Guest blogger Abeer Yusuf (pictured second from the left above) is a radio producer, scholar and member of the 2017 RADIUS Fellows (to name just a few titles). She will be one of the 22 changemakers presenting their “asks” at RADIUS’ signature concAUCTION event on May 16th – get your tickets now!

It has become such that now there’s an internal sign in my head that says: TGIT – Thank God It’s Tuesday.

I cannot wait to leave work and my home to turn up, say hello to all my friends, grab a glass of water and sink into some serious learning.

Unfortunately this also means I cannot pee for three hours on Tuesday evenings.

I am so in awe of everything everyone has to say, so excited to see how the other 22 minds in the room run – that I am afraid to leave the room for even 2 minutes lest I miss a really important point that someone makes during a session on mindfulness, or lose out on a great book recommendation or a snippet of an interesting conversation on decolonising travel (thanks Erin!).

Our group is a varied bunch – and each person, from the worlds they are connected to, brings something totally different to the circle we congregate in. I have really come to admire what each person has to say, what perspectives people contribute, and also just the learning I get to be a part of because of an insightful question a peer asks.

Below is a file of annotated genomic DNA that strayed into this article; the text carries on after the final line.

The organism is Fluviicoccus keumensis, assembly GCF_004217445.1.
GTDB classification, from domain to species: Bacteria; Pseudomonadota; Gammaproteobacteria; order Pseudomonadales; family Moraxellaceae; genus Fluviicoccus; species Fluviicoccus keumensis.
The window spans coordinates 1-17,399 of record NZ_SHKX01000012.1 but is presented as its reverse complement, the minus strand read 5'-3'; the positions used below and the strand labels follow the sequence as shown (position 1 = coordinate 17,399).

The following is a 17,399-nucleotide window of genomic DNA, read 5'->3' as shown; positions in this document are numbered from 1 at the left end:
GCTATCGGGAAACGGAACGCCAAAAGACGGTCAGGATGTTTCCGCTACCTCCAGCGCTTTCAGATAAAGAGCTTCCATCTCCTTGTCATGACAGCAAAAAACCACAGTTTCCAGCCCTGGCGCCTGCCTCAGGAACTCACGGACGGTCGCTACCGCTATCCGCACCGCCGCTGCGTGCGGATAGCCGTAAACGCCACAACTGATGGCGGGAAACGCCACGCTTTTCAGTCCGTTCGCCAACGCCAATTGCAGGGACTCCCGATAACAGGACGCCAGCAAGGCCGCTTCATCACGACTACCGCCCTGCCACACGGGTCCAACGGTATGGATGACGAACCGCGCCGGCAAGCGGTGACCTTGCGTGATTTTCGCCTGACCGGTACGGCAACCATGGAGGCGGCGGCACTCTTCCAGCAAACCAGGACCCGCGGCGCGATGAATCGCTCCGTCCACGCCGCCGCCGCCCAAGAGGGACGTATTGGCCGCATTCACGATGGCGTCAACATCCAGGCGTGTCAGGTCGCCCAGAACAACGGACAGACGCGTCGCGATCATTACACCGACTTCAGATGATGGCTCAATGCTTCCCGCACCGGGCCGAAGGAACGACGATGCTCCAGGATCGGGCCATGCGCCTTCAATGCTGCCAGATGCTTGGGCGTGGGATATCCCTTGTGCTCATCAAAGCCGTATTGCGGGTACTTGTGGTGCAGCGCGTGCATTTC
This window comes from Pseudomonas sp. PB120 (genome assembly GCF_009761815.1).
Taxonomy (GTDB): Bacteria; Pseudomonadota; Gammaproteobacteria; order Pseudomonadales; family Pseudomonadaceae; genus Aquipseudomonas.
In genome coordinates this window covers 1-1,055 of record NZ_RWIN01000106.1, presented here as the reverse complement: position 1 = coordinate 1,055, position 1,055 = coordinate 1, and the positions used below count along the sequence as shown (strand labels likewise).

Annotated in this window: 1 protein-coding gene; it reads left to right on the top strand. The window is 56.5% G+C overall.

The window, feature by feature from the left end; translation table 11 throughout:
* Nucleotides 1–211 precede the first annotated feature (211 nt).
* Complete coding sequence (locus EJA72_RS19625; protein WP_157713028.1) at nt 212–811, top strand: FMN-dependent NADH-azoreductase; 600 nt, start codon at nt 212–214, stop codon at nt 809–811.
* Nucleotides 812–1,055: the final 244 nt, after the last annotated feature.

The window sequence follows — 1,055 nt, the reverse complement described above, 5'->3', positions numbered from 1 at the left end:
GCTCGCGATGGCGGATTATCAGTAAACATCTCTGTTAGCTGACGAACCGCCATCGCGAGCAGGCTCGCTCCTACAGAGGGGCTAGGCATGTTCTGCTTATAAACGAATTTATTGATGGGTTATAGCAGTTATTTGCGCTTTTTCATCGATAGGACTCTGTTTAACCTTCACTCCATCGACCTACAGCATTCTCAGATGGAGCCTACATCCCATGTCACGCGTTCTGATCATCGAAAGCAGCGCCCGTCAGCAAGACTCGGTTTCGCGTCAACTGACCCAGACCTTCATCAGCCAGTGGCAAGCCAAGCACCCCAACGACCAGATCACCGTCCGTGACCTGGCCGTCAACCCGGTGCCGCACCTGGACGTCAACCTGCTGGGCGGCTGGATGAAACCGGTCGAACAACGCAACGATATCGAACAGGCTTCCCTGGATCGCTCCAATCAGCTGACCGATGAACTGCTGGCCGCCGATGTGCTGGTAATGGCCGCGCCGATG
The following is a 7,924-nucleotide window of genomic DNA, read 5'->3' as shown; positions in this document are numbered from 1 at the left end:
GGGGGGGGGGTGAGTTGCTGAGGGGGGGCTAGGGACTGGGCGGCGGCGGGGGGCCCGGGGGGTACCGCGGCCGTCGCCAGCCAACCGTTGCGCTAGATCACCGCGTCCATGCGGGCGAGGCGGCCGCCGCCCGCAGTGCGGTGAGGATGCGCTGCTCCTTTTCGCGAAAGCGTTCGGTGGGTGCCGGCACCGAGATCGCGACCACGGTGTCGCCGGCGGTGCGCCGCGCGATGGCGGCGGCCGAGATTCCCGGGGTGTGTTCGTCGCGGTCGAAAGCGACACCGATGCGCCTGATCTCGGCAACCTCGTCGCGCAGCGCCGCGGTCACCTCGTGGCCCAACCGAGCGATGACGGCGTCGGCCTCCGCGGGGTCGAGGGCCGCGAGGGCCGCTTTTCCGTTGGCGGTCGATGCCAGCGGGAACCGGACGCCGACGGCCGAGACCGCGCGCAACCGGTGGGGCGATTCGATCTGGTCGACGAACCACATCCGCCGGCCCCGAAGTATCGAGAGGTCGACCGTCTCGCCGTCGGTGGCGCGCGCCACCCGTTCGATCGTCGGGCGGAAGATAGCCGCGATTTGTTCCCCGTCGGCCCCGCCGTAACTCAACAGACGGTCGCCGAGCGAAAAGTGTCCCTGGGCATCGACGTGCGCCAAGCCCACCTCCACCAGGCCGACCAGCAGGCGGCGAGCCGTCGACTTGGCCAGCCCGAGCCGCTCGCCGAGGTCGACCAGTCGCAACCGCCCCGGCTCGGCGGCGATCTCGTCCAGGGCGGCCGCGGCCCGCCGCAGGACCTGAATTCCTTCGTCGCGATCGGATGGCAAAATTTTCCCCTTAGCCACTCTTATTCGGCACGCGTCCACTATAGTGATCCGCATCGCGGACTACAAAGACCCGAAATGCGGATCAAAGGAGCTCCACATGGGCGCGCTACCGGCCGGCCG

I really enjoy the small traditions that are evolving and developing. I make it a point to have an early dinner with someone different each Tuesday before our session begins; Randall, Lana and I engage in debriefs while walking back to the Skytrains on our respective ways home – which I know others in the group do too.

I am learning more and more about what people do, the value of checking with your heart and not just stopping at your head and the importance of different perspectives in solution-thinking.

Thanks to my growing RADIUS community and the friendships I’m developing, I feel a little more validated in my daily battles, I feel a little more at ease knowing that there are honest, genuine humans like me who are also up against similar challenges and issues, I feel a little more happy that I can take away pieces of knowledge and learnings from others and I feel completely overwhelmed at one of the best things to happen to me in a little while – RADIUS.

So what if I have to hold my bladder from 6-9pm on Tuesday evenings?

2017 Fellows with RADIUS Lead Educator Tamara Connell. All images by Byron Dauncey.